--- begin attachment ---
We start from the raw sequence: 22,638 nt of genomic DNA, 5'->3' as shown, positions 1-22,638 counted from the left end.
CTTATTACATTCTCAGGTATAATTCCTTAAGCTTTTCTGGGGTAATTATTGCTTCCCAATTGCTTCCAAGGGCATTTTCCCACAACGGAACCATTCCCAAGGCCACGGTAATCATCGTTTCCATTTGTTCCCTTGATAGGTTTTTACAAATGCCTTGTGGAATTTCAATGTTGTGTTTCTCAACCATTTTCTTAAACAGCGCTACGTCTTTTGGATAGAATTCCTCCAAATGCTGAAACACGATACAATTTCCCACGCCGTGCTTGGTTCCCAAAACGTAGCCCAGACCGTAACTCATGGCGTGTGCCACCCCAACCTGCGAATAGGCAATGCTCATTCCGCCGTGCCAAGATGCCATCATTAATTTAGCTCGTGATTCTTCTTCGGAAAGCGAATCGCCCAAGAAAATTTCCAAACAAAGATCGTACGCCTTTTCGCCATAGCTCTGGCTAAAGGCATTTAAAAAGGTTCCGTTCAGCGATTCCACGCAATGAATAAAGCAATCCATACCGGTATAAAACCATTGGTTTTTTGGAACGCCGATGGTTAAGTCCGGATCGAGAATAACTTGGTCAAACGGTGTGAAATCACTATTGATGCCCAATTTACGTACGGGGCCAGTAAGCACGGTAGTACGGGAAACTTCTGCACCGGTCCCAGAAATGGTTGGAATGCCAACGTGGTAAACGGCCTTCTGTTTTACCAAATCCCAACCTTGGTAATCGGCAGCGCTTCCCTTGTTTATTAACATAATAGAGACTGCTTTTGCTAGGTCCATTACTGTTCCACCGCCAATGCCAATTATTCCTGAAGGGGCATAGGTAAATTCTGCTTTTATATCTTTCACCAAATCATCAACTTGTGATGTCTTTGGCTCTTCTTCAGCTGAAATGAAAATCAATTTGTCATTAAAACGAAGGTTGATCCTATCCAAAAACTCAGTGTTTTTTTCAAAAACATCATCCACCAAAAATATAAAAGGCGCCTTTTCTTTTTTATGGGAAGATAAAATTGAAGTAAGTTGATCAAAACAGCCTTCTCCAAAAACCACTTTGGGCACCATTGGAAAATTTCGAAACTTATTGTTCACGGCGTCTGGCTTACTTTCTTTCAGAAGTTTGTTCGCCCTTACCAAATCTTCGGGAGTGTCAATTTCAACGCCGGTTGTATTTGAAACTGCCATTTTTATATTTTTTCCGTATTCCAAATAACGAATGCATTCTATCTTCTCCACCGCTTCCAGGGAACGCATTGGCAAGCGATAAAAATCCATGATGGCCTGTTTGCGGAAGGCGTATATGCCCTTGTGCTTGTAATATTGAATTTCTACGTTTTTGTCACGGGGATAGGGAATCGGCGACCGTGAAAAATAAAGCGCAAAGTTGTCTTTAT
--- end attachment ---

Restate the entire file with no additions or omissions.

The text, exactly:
We start from the raw sequence: 22,638 nt of genomic DNA, 5'->3' as shown, positions 1-22,638 counted from the left end.
CTTATTACATTCTCAGGTATAATTCCTTAAGCTTTTCTGGGGTAATTATTGCTTCCCAATTGCTTCCAAGGGCATTTTCCCACAACGGAACCATTCCCAAGGCCACGGTAATCATCGTTTCCATTTGTTCCCTTGATAGGTTTTTACAAATGCCTTGTGGAATTTCAATGTTGTGTTTCTCAACCATTTTCTTAAACAGCGCTACGTCTTTTGGATAGAATTCCTCCAAATGCTGAAACACGATACAATTTCCCACGCCGTGCTTGGTTCCCAAAACGTAGCCCAGACCGTAACTCATGGCGTGTGCCACCCCAACCTGCGAATAGGCAATGCTCATTCCGCCGTGCCAAGATGCCATCATTAATTTAGCTCGTGATTCTTCTTCGGAAAGCGAATCGCCCAAGAAAATTTCCAAACAAAGATCGTACGCCTTTTCGCCATAGCTCTGGCTAAAGGCATTTAAAAAGGTTCCGTTCAGCGATTCCACGCAATGAATAAAGCAATCCATACCGGTATAAAACCATTGGTTTTTTGGAACGCCGATGGTTAAGTCCGGATCGAGAATAACTTGGTCAAACGGTGTGAAATCACTATTGATGCCCAATTTACGTACGGGGCCAGTAAGCACGGTAGTACGGGAAACTTCTGCACCGGTCCCAGAAATGGTTGGAATGCCAACGTGGTAAACGGCCTTCTGTTTTACCAAATCCCAACCTTGGTAATCGGCAGCGCTTCCCTTGTTTATTAACATAATAGAGACTGCTTTTGCTAGGTCCATTACTGTTCCACCGCCAATGCCAATTATTCCTGAAGGGGCATAGGTAAATTCTGCTTTTATATCTTTCACCAAATCATCAACTTGTGATGTCTTTGGCTCTTCTTCAGCTGAAATGAAAATCAATTTGTCATTAAAACGAAGGTTGATCCTATCCAAAAACTCAGTGTTTTTTTCAAAAACATCATCCACCAAAAATATAAAAGGCGCCTTTTCTTTTTTATGGGAAGATAAAATTGAAGTAAGTTGATCAAAACAGCCTTCTCCAAAAACCACTTTGGGCACCATTGGAAAATTTCGAAACTTATTGTTCACGGCGTCTGGCTTACTTTCTTTCAGAAGTTTGTTCGCCCTTACCAAATCTTCGGGAGTGTCAATTTCAACGCCGGTTGTATTTGAAACTGCCATTTTTATATTTTTTCCGTATTCCAAATAACGAATGCATTCTATCTTCTCCACCGCTTCCAGGGAACGCATTGGCAAGCGATAAAAATCCATGATGGCCTGTTTGCGGAAGGCGTATATGCCCTTGTGCTTGTAATATTGAATTTCTACGTTTTTGTCACGGGGATAGGGAATCGGCGACCGTGAAAAATAAAGCGCAAAGTTGTCTTTAT